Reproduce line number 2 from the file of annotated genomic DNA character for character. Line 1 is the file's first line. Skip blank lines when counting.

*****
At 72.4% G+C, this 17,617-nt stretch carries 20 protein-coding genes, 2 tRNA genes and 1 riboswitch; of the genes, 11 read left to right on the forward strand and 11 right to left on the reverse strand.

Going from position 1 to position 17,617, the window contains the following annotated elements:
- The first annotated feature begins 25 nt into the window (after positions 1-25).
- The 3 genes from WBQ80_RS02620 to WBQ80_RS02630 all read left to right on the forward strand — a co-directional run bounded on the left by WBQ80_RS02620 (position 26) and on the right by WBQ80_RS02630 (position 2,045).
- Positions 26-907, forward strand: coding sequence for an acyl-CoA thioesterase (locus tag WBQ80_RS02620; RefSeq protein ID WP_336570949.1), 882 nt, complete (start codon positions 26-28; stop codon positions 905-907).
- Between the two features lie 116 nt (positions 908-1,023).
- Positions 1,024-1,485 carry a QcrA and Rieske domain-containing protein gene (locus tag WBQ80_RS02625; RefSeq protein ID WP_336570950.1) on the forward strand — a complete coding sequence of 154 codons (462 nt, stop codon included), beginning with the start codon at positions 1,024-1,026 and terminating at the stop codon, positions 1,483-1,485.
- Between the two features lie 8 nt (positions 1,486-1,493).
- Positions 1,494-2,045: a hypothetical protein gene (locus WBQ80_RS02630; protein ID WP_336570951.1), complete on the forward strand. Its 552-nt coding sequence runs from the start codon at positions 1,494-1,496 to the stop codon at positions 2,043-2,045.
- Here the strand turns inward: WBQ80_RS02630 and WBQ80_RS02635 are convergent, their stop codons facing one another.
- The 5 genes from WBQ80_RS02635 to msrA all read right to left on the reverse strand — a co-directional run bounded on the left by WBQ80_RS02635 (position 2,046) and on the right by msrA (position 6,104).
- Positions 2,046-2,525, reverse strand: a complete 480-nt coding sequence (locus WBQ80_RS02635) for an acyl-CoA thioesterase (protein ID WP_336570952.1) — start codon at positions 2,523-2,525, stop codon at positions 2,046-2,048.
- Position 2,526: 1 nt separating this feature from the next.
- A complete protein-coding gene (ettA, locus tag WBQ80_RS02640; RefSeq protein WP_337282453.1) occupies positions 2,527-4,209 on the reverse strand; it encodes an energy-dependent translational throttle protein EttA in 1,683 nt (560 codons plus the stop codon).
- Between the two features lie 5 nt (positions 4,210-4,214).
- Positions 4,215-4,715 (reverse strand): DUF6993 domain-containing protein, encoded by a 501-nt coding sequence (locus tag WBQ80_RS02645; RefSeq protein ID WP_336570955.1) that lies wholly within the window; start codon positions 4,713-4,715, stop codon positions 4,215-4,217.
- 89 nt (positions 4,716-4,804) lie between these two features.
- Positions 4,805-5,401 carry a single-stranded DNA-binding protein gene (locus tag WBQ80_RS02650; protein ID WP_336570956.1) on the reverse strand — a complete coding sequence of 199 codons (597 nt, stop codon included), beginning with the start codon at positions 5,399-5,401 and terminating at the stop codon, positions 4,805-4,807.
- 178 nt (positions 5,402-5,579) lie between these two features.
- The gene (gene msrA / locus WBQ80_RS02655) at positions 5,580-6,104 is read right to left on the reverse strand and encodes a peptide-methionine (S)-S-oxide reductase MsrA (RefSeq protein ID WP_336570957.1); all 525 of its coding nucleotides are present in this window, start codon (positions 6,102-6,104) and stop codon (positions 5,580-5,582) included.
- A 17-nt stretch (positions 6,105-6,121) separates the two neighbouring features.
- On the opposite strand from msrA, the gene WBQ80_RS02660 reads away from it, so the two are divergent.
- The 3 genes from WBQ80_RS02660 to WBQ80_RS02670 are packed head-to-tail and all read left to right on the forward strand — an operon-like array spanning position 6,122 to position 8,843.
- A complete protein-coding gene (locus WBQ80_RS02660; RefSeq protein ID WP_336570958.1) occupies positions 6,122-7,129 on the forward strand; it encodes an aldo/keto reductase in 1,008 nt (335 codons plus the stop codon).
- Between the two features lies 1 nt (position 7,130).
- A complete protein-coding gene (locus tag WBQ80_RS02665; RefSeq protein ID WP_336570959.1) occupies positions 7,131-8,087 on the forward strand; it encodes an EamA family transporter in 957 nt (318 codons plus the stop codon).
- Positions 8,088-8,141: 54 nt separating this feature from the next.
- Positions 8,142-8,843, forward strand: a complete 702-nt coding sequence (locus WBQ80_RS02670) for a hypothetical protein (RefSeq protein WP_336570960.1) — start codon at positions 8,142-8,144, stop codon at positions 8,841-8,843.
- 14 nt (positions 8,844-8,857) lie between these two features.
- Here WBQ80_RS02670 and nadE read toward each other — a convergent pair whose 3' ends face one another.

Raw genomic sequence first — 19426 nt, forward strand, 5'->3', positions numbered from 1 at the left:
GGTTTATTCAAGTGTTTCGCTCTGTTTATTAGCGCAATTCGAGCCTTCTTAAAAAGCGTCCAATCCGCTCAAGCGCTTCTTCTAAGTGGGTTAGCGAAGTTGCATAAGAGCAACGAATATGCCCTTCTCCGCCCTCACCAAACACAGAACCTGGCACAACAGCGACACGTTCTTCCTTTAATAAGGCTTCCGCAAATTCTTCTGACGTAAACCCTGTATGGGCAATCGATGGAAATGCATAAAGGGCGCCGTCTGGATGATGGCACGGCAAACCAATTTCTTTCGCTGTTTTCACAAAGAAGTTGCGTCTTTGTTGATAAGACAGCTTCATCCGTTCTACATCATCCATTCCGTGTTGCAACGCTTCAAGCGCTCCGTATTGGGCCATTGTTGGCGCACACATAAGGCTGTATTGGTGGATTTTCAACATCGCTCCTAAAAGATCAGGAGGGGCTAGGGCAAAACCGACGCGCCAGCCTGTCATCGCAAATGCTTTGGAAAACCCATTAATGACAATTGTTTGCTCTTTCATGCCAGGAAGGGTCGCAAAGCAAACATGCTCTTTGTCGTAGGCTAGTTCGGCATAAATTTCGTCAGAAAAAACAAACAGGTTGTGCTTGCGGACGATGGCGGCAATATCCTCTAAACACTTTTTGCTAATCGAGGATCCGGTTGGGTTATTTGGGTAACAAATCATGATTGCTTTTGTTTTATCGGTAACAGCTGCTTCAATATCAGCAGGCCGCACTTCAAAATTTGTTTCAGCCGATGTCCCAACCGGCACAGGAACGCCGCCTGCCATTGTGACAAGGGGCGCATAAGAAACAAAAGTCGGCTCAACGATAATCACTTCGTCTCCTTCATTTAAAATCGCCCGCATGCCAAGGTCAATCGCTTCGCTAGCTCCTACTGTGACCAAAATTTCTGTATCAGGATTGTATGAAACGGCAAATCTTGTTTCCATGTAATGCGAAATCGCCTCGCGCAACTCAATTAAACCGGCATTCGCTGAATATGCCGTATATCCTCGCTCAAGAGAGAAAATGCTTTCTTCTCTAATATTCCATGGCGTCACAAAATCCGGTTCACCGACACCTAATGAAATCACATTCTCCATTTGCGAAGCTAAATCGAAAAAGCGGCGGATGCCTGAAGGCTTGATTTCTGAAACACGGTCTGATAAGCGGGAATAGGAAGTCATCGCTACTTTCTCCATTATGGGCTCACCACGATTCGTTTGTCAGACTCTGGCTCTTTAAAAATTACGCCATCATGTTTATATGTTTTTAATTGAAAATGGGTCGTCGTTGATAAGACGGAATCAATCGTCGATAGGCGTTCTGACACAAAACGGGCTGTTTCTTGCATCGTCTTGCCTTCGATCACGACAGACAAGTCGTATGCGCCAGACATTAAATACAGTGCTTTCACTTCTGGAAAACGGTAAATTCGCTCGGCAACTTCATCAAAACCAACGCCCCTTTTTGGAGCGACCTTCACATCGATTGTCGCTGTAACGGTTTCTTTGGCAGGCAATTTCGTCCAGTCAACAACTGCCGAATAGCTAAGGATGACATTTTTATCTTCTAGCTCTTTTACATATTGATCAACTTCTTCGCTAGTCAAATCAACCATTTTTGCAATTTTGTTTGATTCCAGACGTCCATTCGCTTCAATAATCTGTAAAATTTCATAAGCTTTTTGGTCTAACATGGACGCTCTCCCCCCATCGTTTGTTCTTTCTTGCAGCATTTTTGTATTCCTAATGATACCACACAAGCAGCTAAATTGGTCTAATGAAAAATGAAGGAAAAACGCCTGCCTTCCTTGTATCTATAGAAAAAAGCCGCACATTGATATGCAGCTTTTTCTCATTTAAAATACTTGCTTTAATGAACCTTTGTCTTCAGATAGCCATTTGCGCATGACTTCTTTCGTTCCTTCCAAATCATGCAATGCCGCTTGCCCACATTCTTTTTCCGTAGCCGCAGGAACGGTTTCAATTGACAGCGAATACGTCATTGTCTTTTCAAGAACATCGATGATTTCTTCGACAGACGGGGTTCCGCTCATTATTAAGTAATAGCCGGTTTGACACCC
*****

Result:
Going from position 1 to position 17,617, the window contains the following annotated elements: